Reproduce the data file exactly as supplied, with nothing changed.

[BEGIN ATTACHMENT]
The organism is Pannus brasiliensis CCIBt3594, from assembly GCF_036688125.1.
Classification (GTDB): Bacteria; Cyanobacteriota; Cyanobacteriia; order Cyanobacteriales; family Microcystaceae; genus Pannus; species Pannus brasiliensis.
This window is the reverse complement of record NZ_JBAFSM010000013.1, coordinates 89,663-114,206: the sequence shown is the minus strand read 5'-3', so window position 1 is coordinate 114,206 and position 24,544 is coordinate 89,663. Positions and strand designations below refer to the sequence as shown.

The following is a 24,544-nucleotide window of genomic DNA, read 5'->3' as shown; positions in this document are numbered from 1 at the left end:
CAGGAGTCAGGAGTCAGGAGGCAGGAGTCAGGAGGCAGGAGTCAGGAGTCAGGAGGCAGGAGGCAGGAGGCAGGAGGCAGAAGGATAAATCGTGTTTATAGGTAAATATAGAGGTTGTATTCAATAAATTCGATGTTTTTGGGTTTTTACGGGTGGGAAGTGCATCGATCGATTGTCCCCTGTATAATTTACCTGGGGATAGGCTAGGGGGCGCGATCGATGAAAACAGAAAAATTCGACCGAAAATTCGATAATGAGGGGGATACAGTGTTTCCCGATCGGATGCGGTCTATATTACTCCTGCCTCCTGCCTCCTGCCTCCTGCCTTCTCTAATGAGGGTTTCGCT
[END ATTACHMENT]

The organism is Pannus brasiliensis CCIBt3594, from assembly GCF_036688125.1.
Classification (GTDB): Bacteria; Cyanobacteriota; Cyanobacteriia; order Cyanobacteriales; family Microcystaceae; genus Pannus; species Pannus brasiliensis.
This window is the reverse complement of record NZ_JBAFSM010000013.1, coordinates 89,663-114,206: the sequence shown is the minus strand read 5'-3', so window position 1 is coordinate 114,206 and position 24,544 is coordinate 89,663. Positions and strand designations below refer to the sequence as shown.

The following is a 24,544-nucleotide window of genomic DNA, read 5'->3' as shown; positions in this document are numbered from 1 at the left end:
CAGGAGTCAGGAGTCAGGAGGCAGGAGTCAGGAGGCAGGAGTCAGGAGTCAGGAGGCAGGAGGCAGGAGGCAGGAGGCAGAAGGATAAATCGTGTTTATAGGTAAATATAGAGGTTGTATTCAATAAATTCGATGTTTTTGGGTTTTTACGGGTGGGAAGTGCATCGATCGATTGTCCCCTGTATAATTTACCTGGGGATAGGCTAGGGGGCGCGATCGATGAAAACAGAAAAATTCGACCGAAAATTCGATAATGAGGGGGATACAGTGTTTCCCGATCGGATGCGGTCTATATTACTCCTGCCTCCTGCCTCCTGCCTCCTGCCTTCTCTAATGAGGGTTTCGCT